A: That's what people are telling me and that's what the last month of the season did for Michigan. That helped carry the torch high and gave a lot of Michigan fans pride in Michigan sports. You never know how your season is going to end, but ours ended - up until that last goal - on such an up note. It wasn't just one weekend. It was four weekends and it just kept picking up and people got into it. I think it was great for Michigan.
It sounds like they'll platoon Hunwick and Hogan like they did with Sauer and Hogan a couple years ago.
Further detail. Michigan's made its coordinators available over the past couple weeks and during the brief segments when they aren't admonishing fans not to get caught up in a wholesale scheme change (or "tweak" according to Greg Robinson) they're throwing out a few guys who seem to be developing. Greg Robinson dropped a couple names to Rittenberg yesterday, and not just Cam Gordon:
The competition at middle linebacker is really heating up between Obi Ezeh and Kenny Demens, who has come on strong this spring. "This is a dogfight," Robinson said. "And I like it. It's amazing when you have competition, how much the improvement comes."
The other Gordon, JT Floyd, and Teric Jones also get positive mentions; Justin Turner remains worryingly unmentioned. It's weird that Demens goes from buried behind a walk-on to pushing for a starting job over the course of a couple months, but I'll take it. If Demens can develop into a contributor Michigan's linebacker depth chart looks considerably less frightening.
On the other side of the ball, Calvin Magee's press conference was bulleted in this space a couple days ago. Here's a transcript for the detail oriented. And here's a pull quote:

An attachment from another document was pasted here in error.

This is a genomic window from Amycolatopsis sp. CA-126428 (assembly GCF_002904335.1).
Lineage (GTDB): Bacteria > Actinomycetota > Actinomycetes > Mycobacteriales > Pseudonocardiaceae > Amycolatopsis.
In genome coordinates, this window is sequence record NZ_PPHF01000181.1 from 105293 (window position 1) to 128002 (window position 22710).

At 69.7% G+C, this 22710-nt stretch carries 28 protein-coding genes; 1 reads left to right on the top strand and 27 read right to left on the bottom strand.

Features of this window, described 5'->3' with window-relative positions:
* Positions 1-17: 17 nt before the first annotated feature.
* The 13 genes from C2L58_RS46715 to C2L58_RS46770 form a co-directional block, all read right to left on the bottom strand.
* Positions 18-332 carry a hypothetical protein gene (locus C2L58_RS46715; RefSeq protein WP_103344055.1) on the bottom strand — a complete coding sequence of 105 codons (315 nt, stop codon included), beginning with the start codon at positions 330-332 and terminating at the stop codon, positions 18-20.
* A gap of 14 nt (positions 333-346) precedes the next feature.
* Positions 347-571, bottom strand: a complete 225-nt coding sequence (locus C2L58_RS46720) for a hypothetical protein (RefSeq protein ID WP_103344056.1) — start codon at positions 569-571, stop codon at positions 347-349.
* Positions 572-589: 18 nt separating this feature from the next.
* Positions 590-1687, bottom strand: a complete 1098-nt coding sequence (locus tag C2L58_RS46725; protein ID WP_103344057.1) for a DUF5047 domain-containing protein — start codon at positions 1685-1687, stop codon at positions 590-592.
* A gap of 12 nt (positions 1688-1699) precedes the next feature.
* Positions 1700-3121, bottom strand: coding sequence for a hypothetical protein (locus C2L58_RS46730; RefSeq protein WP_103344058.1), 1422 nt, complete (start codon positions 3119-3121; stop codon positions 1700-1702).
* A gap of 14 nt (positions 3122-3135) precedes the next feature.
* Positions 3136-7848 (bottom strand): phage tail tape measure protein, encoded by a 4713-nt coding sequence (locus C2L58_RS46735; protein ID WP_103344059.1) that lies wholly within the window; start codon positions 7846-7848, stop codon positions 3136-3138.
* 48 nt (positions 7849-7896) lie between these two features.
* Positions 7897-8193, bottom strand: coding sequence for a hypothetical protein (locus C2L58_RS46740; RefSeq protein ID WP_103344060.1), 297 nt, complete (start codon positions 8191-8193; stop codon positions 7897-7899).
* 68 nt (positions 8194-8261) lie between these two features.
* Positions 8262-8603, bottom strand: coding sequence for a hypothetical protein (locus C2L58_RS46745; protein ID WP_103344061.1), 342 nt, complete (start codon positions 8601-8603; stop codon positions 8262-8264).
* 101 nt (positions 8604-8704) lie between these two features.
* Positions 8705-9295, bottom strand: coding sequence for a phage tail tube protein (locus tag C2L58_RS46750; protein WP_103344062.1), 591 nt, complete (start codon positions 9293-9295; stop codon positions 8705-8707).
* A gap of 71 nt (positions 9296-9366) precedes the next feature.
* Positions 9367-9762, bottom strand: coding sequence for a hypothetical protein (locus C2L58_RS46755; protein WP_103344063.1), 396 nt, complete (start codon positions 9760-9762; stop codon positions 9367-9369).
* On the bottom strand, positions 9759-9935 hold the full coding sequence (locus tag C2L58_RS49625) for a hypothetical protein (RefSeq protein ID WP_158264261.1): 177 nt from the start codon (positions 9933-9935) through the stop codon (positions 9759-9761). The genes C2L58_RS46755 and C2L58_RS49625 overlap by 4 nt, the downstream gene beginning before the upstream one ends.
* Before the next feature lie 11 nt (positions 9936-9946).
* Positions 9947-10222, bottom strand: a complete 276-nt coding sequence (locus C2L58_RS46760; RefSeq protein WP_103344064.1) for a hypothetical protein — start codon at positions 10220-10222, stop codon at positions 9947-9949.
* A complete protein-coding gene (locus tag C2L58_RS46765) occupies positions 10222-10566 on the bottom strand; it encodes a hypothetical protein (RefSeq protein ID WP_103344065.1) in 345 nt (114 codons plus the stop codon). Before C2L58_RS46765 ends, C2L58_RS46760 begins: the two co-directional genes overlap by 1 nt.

“Terrence is really playing well this spring … I mean, really well,” said Magee. “Having Jeremy Gallon off his redshirt year, too, we have a number of guys I feel real comfortable about.
“Terrence is interesting, because Year one it was a competition. He just happened to get injured. Year two it was another competition with Tay Odoms, and he got dinged up again and missed some time, allowing Roy Roundtree to show his stuff.”
A lot of people, including yours truly, had written Robinson off after a redshirt freshman year in which he did nothing. Magee repeatedly emphasizing his breakout bodes well. If the guy can catch he's got some crazy moves.
Leverage. When the NHL instituted a salary cap as part of a massive revamp of their collective bargaining agreement, the end result appeared to be very bad for college teams hoping to keep their seniors around. It appeared that the rookie cap and service-time-based arbitration would combine with near-instant free agency for college kids who play out their eligibility to give give both player and team powerful incentive to sign before the prospect's senior year.
It hasn't quite worked out like that. TJ Hensick, Kevin Porter, Chad Kolarik, and Chris Summers have all stuck around for four years and it looks like Michigan will retain its 2011 seniors as well (knock on wood). While players still regularly sign early, it's not epidemic.
Why? Oilers draftee Riley Nash, a late first rounder who just finished his junior year at Cornell, provides an interesting case study. One: I didn't know that an entry-level contract is three years if you sign before your senior year but two if you sign after. You have the same opportunity to become an RFA no matter when you sign. Two: a college player has crazy leverage because he can play his final year and become a free agent immediately afterwards.
The end result of this? Mo' money. Mudcrutch has assembled a chart showing the amount of money late first rounders have signed for recently* and color coded it for easy pattern recognition. Orange are kids in college, purple juniors, and blue euros. I make it small in order to hit you over the head with the conclusion: